It is about 8 weeks until the end of the semester… which means the end of China! Is it possible? Have we really been here for almost three years? It’s inconceivable.After all we came here for one year, right? This thought is causing me to weigh up and mull over (and various other verbs) all that has happened over this time and try to make some kind of sense of it all.I don’t really fancy my chances so I decided to just consider it this way- Things I will miss and things I won’t about China.I apologize right up front if this post is going to be a bit rambly but you have probably gathered that it’s an emotional time.We don’t really know where we are even going in June and we don’t know how we will feel about being back home either.
SO here goes: Things I definitely will miss about China.
1.Being able to go down and get really tasty cheap and varied foods at any hour of the day or night for practically free.We also have a small grocery store guy under our building.The store is manned by a grocery man (whom we have nicknamed Coconut Head), his wife two daughters and occasionally his father-in-law.( or maybe his father I am not sure).They are lovely and always welcome us.We sometimes just walk through the store to get home and say hi. Will try to photograph them before we leave.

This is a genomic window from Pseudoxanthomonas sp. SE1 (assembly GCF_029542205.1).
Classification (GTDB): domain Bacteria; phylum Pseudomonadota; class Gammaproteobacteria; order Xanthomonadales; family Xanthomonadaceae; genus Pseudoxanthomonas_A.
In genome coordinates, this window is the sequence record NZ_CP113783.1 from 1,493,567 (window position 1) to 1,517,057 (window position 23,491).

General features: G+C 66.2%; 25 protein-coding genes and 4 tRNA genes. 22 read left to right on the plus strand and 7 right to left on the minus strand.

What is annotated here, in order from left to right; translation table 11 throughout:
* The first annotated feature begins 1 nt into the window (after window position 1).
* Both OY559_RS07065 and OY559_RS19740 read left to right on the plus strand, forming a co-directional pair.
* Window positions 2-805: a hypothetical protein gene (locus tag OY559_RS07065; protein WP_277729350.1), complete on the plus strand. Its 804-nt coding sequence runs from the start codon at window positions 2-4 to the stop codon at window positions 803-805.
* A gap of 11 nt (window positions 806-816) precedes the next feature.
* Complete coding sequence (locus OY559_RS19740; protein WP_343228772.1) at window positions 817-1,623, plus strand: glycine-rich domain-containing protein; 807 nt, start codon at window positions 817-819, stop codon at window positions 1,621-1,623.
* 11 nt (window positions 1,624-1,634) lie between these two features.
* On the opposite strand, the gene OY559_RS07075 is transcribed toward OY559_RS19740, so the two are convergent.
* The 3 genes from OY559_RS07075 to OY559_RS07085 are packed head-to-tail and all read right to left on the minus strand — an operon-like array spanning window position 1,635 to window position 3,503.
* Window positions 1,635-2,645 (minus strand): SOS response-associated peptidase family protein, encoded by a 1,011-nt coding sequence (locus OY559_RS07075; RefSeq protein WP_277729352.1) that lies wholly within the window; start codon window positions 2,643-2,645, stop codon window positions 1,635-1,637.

2.People smiling and saying hello on the street as if we are royalty (I know some laowei don’t like this but I kinda do)
3.Chinese babies.-Don’t know why they are just amazing
4.Feeling free- we have few responsibilities here.Nobody cares what we do, where we go, or how we dress.We feel liberated because of being outsiders.I know it’s different when you are home.You have to worry about bills, the news, what’s going on with family, and you are constantly bombarded with the current affairs, politics etc.Here we don’t understand the news, we don’t read the papers or watch TV.I know it’s a bit escapist but it’s very liberating and I would like to be able to do it at home but I know it’s not feasible.
5.Hooking up with all kinds of people- here just by virtue of the fact that you are an outsider,it is really easy to become friends with all kinds of people,both Chinese and foreigners.You just say hello and then you find yourself going for dinner,hanging out with them or even going away for the weekend with them.Nobody cares where you are from or how old you are.Last weekend we had a couchsurfer lady from Boston staying with us for a week.WE went to dinner at a Vegetarian restaurant with her and there were 25 other couchsurfers there,some from here but some from France,Brazil,Malaysia,Singapore and elsewhere.IT’s fun- you just eat,chat say good bye and move on.